As the upside picture for crude prices is called in to question in light of the deteriorating supply/demand picture, ‘capital’ may be moving to markets with greater upside potential. Could that be what we are seeing in the chart divergence above?
Equities aren’t the only market holding relative value this week. Crude Oil is losing ground everywhere you look.
WTI versus Natural Gas
While there is no real direct correlation between WTI and Henry Hub, they are both part of the ‘energy complex’ and you can see below that the ‘spread’ is now lower than it was at this time last year.
WTI versus NGL’s
In addition, the NGL components, that are often considered to follow the price of oil, fell a combined 2.33% for the June contract compared to WTI’s 8.26% decline for the same period.
WTI versus Gasoline
Even the front months of the gasoline crack held steady amidst the continued slide in petroleum prices during the May 4 trading session.
Weekly Oil Inventories showed a net DRAW of 2.7 for the week ending April 28, 2017; Crude draw overshadowed by a slight BUILD of .2 in Gasoline stocks (see detailed stats in Figure 1)
This week’s gasoline build of .2 brings the 4 week total to a build of 2.1.
Looking at the EIA report (below) of total gasoline supplied alone, nothing stands out. However, the conclusion of the market is that due to the builds in gasoline the demand-side of the equation is where the problem lies.
Which is exactly what we see in the weekly US Gasoline demand stats (below)
This reminds me of natural gas inventories heading into the winter season. Everyone is full of anticipation waiting for the demand (weather) to show up to use all of the production that has been stored away. If the weather doesn’t show up, the market moves on and focuses on the next demand season.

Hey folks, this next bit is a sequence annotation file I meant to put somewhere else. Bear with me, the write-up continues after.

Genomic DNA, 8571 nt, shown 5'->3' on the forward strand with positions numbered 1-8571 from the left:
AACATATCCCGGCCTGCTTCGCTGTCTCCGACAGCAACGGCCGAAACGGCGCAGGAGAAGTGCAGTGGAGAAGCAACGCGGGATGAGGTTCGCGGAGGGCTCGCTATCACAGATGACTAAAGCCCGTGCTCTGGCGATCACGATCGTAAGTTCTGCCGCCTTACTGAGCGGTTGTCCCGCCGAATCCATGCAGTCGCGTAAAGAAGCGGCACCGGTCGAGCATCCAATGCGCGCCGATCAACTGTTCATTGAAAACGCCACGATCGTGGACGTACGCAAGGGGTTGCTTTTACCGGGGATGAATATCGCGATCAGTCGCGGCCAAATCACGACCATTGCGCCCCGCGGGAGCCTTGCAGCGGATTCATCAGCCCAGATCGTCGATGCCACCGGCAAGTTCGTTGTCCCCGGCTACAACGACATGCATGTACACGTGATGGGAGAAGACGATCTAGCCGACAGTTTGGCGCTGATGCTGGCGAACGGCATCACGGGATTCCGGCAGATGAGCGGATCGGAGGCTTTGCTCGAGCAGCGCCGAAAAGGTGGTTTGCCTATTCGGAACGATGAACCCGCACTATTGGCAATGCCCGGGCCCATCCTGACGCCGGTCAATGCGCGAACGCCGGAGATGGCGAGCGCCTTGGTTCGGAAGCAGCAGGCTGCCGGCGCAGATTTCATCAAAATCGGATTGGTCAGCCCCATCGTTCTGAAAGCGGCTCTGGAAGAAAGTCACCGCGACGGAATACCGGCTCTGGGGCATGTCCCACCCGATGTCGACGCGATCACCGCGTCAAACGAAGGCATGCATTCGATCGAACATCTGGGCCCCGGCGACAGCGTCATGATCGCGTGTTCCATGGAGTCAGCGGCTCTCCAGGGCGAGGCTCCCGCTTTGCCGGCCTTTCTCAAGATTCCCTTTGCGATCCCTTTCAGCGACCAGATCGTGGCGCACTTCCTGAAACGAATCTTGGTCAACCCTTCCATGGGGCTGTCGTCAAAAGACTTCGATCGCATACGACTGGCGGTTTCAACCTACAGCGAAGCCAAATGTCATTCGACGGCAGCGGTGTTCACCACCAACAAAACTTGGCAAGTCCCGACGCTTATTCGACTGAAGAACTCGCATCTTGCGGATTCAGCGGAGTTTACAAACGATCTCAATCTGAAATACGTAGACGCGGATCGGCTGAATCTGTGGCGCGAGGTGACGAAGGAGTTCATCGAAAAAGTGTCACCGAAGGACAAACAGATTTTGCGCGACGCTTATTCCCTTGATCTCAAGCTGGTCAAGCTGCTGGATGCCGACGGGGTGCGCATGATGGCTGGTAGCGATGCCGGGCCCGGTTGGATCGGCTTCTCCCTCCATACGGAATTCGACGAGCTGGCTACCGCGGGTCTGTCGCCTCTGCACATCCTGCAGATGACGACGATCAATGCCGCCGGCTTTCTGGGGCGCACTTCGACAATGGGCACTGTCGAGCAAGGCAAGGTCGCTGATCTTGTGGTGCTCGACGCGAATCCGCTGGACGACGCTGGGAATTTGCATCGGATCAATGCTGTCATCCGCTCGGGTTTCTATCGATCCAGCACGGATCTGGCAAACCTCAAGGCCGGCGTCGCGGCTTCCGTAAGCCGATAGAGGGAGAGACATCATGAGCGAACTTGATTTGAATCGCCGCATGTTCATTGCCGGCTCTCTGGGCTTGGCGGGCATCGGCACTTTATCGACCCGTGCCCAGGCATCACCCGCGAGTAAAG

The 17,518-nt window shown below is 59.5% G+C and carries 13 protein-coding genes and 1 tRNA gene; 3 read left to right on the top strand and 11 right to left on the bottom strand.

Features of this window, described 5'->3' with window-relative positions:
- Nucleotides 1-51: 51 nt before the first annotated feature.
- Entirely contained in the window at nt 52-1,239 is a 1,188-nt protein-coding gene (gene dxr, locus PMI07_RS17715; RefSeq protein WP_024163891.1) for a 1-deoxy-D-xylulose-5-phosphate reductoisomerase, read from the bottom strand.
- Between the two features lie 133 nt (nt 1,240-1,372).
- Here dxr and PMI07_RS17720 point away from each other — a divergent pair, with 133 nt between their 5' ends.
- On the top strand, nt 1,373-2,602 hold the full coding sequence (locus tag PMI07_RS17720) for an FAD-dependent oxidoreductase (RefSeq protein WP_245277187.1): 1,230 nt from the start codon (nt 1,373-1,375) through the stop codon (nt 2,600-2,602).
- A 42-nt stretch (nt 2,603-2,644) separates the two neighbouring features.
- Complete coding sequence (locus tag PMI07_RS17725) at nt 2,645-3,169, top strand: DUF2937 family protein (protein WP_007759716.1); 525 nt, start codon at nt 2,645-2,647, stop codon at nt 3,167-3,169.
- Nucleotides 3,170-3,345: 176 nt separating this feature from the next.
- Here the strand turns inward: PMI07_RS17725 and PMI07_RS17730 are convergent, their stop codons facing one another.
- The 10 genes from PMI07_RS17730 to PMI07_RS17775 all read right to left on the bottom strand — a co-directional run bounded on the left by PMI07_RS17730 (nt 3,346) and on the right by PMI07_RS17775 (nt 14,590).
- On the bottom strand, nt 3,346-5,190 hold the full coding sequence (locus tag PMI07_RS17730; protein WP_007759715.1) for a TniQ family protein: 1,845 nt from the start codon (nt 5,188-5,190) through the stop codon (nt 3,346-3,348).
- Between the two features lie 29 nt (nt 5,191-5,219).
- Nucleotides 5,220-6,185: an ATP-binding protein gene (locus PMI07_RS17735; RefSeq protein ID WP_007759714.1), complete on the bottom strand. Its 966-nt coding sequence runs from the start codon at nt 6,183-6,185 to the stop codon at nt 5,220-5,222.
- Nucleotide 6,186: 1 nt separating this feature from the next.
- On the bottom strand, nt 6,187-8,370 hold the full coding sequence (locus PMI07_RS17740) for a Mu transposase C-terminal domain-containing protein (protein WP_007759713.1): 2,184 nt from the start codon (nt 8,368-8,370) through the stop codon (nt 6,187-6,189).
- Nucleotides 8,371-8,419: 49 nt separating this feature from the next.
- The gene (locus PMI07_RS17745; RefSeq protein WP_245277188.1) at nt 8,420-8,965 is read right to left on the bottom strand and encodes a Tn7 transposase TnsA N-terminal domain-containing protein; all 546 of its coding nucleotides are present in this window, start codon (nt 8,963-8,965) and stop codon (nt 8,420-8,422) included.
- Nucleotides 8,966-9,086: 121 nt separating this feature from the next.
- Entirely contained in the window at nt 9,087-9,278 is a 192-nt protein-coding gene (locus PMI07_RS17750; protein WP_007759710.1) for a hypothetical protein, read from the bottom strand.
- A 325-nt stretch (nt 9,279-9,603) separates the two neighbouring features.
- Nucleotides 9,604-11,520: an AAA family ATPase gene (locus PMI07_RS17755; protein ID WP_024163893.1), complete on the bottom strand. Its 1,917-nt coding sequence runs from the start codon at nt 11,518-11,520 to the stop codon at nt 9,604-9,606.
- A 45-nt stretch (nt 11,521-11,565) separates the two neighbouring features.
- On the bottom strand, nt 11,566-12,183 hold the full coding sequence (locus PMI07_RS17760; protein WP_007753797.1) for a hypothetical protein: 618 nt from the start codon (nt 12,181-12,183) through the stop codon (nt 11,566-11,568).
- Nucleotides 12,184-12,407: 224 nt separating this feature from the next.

If we don’t see the gasoline demand materialize, a similar thing will happen in the oil complex. The market will move on from “driving” season to the next demand season, which in this case is heating (heating oil) season.
Perhaps they already are. You can see below that the heating oil cracks sold off more this past week than gasoline cracks did.
There was a mixed bag when it came to the crude oil spreads (arbs) this week. Both the Brent/WTI and Brent/LLS spreads fell slightly versus last week in the front of the curve, but actually increased over last week in the back of the curve. That was not the case for the Brent/Dubai spreads in which the entire spread curve shifted lower.
Demand-willing, the spreads still favor US crude oil moving towards Europe and Asia. The tighter Brent/Dubai spread also increases the competitiveness of North Sea crude against Middle Eastern grades, meaning we should see a widening of the Brent/WTI spread. Any increase in shipping rates at this point would throw a wrench in all of these movements.
Crude oil prices (Figure 2 below) fell an average of 3.2% since last week’s report with gasoline prices down another 4.6% and distillates down 7.3% (Figure 3 below). The Dec7/Dec8 spread held on to its slight backwardation in oil with the Jun7/Dec7 spread contango widening by $0.14, not a ringing endorsement for short-term oversupply. Rather, it points to a general expectation of current conditions to persist throughout the rest of the year.
This, unfortunately, will incent refiners towards gasoline production in the short term since it carries the highest premium to crude oil prices in the market.
Comparing this week’s production and inventory levels to the same week in 2016, 2015 and 2014, the percentage change in US oil prices are certainly reacting negatively by varying magnitudes to the percentage that current inventories exceed those in prior years. Keep an eye on these year over year percentages going forward.
What to look for in the coming week: